The second reason that imitation fails is that you can imitate the product, but not necessarily the user. "Because really when you are diffusing and transferring technologies, you are also diffusing different cultural practices, because the technologies are not value neutral or ideologically neutral. And the people who write software tend to be the people who do not appreciate the social side of technology." I should say that, as an American who has mixed with some of the top computer scientists in USA Universities, this observation was as thrilling as it was unexpected.

Few in the US tech sector take time to understand the cultural and ideological values associated with their work. They think -- and much of the world follows suit -- that their technology is "the" technology, neutral and advanced. But indeed these technologies are as much cultural productions as are super hero movies and fast food franchises. Importing the technology means, as Dr. Takavarasha says, simultaneously importing the underlying values of the culture that made it. This may not be optimal for the importer, and it may cause the technology transfer to fail.

Indeed, a technology -- or the means to launch one -- that is perfectly appropriate for a place like Silicon Valley may be ludicrously maladapted for another like rural Germany. From my perspective in Europe, for instance, it is clear that many of the top tech projects of the last few years (think AirBnB or Uber) export what early Internet theorists dubbed the "California Ideology," a playful mix of libertarianism and adolescent disruption. In the context of the USA, these projects look like cutting-edge technologies, but when put against European labor laws or privacy values, their ideology becomes visible. This is the kind of disconnect made so clear in the "first world problems" memes.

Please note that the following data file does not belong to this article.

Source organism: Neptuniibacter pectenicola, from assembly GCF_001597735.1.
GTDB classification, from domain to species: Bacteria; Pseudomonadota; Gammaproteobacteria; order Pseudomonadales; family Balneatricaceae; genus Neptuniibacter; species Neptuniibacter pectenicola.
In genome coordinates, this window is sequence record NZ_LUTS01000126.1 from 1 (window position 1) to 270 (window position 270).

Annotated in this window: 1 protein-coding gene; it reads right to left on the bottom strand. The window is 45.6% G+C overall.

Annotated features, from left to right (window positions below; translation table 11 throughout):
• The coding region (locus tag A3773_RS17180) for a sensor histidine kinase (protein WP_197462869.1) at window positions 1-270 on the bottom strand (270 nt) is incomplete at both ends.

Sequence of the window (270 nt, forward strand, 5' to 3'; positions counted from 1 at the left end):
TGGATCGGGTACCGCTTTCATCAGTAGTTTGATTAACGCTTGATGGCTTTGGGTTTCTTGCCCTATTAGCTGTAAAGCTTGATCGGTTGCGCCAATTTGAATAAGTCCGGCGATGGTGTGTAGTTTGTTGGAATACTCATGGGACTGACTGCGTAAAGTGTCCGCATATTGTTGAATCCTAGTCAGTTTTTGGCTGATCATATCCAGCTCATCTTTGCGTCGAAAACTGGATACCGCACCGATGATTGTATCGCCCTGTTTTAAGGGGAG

To be clear, Dr. Takavarasha's point about cultural and ideological mismatch isn't just about devices or services; it's about how to make them as well. Dr. Takavarasha sees some of the same dangers of mimicry in the fact that everyone is trying to create tech hubs and accelerators right now. Indeed, the perceived need for these spaces often runs ahead of the surrounding infrastructure or internal resources to make them work. "All these people who have hubs... they basically just have a room."

One place where Dr. Takavarasha sees potential -- and indeed this was confirmed by everyone I spoke to in Zim -- is in new and necessary forms of information sharing. During the worst period of political and economic deterioration in the 2000s, nearly all of the non-state journalism organizations in Zim had their licenses revoked. WhatsApp, Facebook, and Twitter, popular throughout sub-Saharan Africa, have special significance here, as they have become a way to communicate things that would be difficult or dangerous to do in media or in public speech. Takavarasha sees many new and interesting uses of these platforms, and the possibility for others.